Monday, July 9, 2018
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On July 1, when the Lee County preliminary tax rolls come out, there has generally been a slight increase from the estimated ones that come out the month before.
For the city of Cape Coral, that came into play again this year as the overall taxable property valuation increased 8.49 percent from last year. The estimated increase on June 1 had a slightly lower 8.10 percent increase.
But despite the positive numbers, County Property Appraiser Ken Wilkinson warns that Hurricane Irma could still result in less money than anticipated from the still-to-be-finalized numbers.
That's why city officials say they are in a state of caution as budget planning process begins.
Ciyt spokesperson Connie Barron said the slight increase could provide a bit more in property tax revenue, though nothing substantial.
"We're always pleased to see property value increase for our residents. They are moving in a positive direction and are more manageable from a budgetary and property value standpoint for residents," Barron said.
In 2017, Cape Coral had an even more robust year when overall taxable valuation went up 9.57 percent.
Councilmember Jennifer Nelson said the increase wasn't a big surprise to her as she was on the Budget Review Committee last year.
City Council now needs to weigh those numbers in light of both tax rates and needs, she said.
"You want to give the residents the benefit when the economy is strong with the tax rates with either the rollback rate or reducing the millage," Nelson said. "We have a lot of projects we need to fund and once the city manager puts out his budget we can evaluate that."
The rollback rate is the millage rate at which the city would bring in the same amount of revenue from property taxes.
In recent years, the increase in valuation has resulted in some decrease in the city's property tax rate. One was planned last year until Hurricane Irma and the costs of cleanup and property damage scuttled that idea.
The current millage rate is 6.750 mills, or $6.75 in taxes for every $1,000 in taxable value.
Councilmember Marilyn Stout said the rise in valuations will likely mean a raise in taxes and/or a windfall.
"I can't imagine the council will vote the rollback rate and I don't know how much money it means, but with new construction, I imagine we're looking at additional millions," Stout said. "I hope council, instead of wishing for many things, they stay conservative."
A 8.49 increase doesn't mean the city will get an 8.49 increase in revenue. Many homes fall under the Save Our Homes cap for homesteaded properties, which means tax increases can only go up according to the CPI (Consumer Price Index) or 3 percent, whichever is lower. This year, the CPI is at 2.1 percent, Barron said.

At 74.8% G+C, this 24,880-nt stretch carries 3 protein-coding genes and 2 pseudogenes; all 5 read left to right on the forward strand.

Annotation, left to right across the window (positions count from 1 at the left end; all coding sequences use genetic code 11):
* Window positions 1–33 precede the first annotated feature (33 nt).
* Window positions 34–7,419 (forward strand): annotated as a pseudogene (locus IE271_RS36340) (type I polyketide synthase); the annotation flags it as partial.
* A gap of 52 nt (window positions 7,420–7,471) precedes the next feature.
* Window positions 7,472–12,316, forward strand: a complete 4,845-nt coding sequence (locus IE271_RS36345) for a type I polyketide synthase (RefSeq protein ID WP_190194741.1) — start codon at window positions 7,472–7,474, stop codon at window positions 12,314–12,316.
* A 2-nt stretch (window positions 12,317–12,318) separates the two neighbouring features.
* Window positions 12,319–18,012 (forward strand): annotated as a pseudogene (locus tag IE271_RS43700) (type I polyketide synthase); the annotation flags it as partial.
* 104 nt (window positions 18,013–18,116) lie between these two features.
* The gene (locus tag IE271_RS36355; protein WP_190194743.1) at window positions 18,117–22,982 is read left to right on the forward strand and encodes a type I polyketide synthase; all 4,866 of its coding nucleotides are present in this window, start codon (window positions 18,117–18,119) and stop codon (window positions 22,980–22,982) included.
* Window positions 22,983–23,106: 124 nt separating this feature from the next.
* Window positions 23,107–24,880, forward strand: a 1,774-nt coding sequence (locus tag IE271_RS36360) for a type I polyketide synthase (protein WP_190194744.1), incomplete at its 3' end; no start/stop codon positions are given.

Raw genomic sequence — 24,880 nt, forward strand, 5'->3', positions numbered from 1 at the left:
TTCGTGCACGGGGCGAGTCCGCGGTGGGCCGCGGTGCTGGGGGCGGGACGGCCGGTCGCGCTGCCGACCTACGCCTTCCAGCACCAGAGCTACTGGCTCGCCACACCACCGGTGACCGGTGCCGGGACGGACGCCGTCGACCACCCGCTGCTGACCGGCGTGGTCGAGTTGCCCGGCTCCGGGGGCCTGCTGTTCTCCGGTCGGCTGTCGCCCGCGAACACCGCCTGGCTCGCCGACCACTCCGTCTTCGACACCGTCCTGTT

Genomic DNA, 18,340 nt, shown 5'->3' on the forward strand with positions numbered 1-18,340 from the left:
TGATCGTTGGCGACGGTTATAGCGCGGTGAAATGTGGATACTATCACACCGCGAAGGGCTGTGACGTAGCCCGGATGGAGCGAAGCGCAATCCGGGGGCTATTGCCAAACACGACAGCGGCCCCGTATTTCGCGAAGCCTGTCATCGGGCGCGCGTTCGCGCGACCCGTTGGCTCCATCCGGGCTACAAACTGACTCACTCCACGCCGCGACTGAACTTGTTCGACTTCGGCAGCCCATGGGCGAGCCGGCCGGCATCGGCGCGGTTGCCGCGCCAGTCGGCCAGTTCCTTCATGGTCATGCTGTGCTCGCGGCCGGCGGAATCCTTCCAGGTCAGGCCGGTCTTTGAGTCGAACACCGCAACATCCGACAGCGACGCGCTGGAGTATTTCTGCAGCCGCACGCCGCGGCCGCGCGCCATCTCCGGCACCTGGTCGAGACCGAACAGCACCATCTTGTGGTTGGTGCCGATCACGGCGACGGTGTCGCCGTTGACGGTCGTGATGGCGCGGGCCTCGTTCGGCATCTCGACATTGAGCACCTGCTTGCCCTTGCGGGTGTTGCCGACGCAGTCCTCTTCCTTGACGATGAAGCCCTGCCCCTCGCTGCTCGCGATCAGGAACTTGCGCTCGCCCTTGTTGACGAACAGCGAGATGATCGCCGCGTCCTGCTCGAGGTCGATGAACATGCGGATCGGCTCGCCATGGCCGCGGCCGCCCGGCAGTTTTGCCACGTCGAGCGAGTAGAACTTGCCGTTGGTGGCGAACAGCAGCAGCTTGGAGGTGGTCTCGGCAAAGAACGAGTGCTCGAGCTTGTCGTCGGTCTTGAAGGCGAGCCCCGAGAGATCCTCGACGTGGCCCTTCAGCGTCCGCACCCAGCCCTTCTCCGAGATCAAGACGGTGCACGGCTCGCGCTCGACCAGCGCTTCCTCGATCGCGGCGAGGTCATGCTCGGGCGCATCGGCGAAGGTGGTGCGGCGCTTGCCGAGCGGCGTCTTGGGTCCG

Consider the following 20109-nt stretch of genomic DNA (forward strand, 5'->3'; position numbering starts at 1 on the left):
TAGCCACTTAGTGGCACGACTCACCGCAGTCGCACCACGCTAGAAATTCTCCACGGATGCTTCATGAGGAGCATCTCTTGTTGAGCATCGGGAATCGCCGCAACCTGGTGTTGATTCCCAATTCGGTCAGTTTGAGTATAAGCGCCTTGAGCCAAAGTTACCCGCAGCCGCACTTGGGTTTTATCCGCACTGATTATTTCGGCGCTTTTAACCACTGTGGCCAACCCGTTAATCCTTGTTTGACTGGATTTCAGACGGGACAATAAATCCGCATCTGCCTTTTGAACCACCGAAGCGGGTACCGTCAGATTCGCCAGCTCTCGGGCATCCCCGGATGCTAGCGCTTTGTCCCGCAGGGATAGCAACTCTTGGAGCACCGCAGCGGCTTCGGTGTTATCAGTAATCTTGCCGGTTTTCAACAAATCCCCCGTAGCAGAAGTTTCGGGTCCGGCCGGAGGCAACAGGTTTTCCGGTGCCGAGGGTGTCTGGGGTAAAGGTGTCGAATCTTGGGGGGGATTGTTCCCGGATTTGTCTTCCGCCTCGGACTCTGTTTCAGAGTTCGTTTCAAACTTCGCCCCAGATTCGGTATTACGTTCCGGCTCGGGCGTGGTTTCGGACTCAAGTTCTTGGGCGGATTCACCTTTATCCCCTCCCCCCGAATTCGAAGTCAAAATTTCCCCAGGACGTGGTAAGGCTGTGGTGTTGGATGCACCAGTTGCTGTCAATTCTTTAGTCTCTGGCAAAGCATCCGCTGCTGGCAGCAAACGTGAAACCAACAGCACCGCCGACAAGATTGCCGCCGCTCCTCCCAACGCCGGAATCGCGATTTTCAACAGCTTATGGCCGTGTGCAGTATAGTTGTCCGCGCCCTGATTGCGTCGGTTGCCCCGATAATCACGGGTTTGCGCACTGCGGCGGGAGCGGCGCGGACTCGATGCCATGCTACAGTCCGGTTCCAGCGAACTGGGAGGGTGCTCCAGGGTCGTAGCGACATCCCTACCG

Barron said the city still needs to be wise is its budgeting so that revenues and expenditures are managed properly.
"That's the beauty if having a three-year budget, which is what we have in place. It allows us to plan for this year and look out a few years to see where we might be to base our budget decisions," Barron said.
Lee County's tax valuation went up 6.12 percent, an increase from the estimate of 5.33 percent last month, but slightly lower than the 6.56 percent increase of 2017.
The final figures of all taxing districts will now be sent to Tallahassee for final approval. TRIM notices are mailed to property owners in August. Property owners will then have 25 days to resolve any disagreement in value with the property appraiser.
Wilkinson said that while there were a lot of pluses for property owners, there were also a lot of minuses because of damage caused by Hurricane Irma and this could still affect the numbers.
"I would caution all taxing authorities not to spend it all because we will continue to have reductions. There are things they should be conscious of," Wilkinson said. "They shouldn't have to panic. The law is the law. We work with numbers, and I can't consider the effect it has on budgets. That's their problem."
Wilkinson said he expects the TRIM process to be much busier than normal post Irma, with more reductions expected with interior flood damage as well as seawalls.
"We expect the most since 2004 with (Hurricane) Charley. The adjustments for storm damage if it hasn't been repaired by last Jan. 1 will be recognized," Wilkinson said. "The big difference will be interior flood damage, which you can't see with the aerial or on the street."
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